2023 Sociology Newsletter

Department of Sociology, Columbian College of Arts and Sciences seal. Hilary Silver and her GTA teach undergraduate students in SOC 2169: Urban Sociology in Bell 104.

Message from the Chair

Hiromi Ishizawa

Greetings to our alumni and friends of the Sociology Department!

It has been another eventful year for our department as I am sure it has been for many of you. We continue to be pleased to have more in-person classroom experiences and events on campus this year. This year’s newsletter captures the achievements of our amazing alumni, students and faculty. In fall 2022, we were excited to welcome a new faculty member, Dr. Zimife Umeh, who offers courses such as Black Feminist Perspectives in Criminal Justice and Reentry. Read more on her research below. As I write this message, one more exciting piece of news reached us. Dr. Ellen Granberg, a sociologist, will become the next president of GW!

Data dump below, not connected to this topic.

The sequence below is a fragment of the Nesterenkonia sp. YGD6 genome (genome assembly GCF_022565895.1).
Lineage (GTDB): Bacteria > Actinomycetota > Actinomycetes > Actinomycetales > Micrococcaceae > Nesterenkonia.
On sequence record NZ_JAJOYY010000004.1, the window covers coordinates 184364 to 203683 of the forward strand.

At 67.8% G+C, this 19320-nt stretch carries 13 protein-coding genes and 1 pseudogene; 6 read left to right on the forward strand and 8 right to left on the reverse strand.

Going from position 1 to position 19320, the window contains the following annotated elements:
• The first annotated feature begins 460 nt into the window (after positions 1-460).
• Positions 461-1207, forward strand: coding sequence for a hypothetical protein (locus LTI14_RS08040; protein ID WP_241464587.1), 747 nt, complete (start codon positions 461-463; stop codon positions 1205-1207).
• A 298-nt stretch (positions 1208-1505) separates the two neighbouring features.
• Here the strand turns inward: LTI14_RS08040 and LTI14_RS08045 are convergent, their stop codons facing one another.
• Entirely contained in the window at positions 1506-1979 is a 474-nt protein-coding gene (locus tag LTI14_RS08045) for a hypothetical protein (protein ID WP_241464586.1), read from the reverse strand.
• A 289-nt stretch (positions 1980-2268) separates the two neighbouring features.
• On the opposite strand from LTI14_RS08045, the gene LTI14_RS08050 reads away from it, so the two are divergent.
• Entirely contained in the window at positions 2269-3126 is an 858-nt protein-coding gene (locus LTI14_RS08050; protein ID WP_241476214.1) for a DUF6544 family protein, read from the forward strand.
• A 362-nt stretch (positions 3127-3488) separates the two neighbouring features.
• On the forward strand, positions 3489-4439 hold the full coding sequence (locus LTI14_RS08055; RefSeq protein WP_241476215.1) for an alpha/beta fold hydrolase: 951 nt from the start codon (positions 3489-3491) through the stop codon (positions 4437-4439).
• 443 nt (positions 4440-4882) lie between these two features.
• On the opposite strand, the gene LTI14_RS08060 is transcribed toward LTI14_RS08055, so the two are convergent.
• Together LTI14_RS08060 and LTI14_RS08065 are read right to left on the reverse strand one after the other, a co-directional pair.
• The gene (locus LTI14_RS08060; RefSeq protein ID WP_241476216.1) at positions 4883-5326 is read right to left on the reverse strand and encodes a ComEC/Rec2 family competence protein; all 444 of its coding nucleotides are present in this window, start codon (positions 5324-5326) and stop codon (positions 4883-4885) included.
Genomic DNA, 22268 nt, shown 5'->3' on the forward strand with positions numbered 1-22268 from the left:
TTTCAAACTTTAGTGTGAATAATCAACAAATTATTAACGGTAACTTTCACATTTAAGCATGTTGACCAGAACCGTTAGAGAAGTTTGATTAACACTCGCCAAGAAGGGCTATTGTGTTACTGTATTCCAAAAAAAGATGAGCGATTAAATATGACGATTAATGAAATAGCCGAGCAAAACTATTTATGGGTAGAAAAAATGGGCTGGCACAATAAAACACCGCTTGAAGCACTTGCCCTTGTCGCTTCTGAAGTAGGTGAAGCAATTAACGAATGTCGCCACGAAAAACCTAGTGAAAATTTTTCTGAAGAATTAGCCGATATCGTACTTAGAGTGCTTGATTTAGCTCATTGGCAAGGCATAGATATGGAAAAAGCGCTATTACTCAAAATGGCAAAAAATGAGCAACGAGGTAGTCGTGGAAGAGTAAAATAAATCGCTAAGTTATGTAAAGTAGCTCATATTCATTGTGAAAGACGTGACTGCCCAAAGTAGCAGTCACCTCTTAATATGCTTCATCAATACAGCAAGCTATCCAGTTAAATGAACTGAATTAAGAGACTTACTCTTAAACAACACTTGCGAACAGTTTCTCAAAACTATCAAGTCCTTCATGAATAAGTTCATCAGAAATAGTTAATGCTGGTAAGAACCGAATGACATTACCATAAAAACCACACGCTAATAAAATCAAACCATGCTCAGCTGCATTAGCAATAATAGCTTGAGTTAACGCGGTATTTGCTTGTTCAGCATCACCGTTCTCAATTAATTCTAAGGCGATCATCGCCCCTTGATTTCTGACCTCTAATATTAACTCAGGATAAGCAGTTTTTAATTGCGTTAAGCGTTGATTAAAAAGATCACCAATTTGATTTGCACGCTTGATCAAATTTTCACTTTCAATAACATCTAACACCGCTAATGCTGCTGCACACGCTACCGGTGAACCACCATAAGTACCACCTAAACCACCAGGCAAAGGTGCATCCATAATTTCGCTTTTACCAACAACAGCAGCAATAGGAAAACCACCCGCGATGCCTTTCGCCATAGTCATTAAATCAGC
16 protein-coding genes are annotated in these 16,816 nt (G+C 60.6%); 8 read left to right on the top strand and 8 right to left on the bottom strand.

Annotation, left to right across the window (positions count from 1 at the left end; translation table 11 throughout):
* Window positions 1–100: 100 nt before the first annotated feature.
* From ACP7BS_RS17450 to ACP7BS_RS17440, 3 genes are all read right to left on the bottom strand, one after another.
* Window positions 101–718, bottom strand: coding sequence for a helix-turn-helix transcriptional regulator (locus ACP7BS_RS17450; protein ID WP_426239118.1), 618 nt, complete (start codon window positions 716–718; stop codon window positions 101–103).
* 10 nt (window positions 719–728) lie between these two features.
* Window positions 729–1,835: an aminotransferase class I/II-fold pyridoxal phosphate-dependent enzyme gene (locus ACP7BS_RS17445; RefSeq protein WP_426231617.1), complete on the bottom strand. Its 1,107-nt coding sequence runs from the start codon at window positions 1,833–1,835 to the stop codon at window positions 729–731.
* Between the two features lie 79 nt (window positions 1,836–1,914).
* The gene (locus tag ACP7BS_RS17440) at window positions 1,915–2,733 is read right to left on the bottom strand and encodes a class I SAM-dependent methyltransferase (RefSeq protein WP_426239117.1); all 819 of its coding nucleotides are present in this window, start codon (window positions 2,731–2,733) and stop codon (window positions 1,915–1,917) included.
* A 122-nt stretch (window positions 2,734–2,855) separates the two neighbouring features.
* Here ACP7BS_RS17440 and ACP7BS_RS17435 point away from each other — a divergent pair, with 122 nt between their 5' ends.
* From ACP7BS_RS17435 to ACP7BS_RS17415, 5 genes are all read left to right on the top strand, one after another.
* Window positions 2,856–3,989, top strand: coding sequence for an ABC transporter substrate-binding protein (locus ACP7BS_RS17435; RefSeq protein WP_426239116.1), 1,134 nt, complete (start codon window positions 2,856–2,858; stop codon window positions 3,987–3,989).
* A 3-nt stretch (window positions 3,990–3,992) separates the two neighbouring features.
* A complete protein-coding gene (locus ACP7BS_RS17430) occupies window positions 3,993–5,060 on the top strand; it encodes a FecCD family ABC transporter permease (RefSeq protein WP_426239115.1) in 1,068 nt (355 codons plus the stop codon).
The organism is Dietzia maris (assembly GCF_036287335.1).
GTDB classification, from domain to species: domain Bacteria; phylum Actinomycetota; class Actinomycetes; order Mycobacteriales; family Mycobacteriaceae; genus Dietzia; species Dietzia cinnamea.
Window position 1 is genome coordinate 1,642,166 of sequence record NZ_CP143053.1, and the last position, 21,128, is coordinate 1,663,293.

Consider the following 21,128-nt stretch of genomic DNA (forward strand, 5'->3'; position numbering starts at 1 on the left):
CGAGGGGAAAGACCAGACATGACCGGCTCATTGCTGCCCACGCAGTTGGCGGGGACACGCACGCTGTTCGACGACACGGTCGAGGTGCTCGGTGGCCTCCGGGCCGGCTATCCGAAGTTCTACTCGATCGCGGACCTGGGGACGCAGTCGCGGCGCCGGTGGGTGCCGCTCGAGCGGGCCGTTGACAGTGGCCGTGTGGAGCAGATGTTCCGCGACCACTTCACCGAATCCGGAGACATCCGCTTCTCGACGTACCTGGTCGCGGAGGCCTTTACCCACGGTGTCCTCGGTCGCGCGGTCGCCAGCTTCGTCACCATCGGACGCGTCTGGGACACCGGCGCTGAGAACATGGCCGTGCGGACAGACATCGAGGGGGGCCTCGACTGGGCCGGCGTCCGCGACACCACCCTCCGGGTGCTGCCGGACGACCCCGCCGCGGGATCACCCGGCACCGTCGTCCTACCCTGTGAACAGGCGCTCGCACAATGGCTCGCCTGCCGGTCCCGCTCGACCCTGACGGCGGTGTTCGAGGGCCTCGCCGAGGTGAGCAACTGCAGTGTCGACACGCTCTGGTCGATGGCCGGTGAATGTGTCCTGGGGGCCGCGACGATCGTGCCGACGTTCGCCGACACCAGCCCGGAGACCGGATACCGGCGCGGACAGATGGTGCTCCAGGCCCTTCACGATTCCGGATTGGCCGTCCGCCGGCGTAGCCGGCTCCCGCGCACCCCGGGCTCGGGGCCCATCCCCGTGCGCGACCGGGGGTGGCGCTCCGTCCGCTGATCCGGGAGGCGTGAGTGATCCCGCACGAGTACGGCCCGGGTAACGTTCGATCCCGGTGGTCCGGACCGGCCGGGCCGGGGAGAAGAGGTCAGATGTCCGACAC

As always, thank you for your generosity and for continuing to engage with the GW community. Please stay connected with us by following the department’s various social media feeds for our events, students’ achievements and faculty news. We are always happy to hear from you.


Dr. Hiromi Ishizawa
Chair, Department of Sociology

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Department Spotlights 


Zimife Umeh

Welcome New Faculty Member Zimife Umeh!

We were thrilled to welcome a new faculty member, Zimife Umeh, in August 2022. Zimife received her PhD in sociology from Duke University in Durham, N.C. Prior to coming to GW, she was researching the experiences of incarcerated mothers—specifically, their experiences behind bars and the anguish of being separated from their children. Her work was featured in the CCAS Spotlight newsmagazine.

Umeh’s interview subjects largely mirror the national profile of incarcerated women. Most are African American women sentenced for non-violent offenses, from low-level drug-related incidents to what Zimife calls “economic survival” acts, like one mother who shoplifted children’s clothes from a Walmart. Flowing directly from this, her current research focuses on the processes and mechanisms that criminalize working-class Black women. Specifically, she explores how institutions transform victimized Black women and girls into “criminals” who need to be punished and reformed.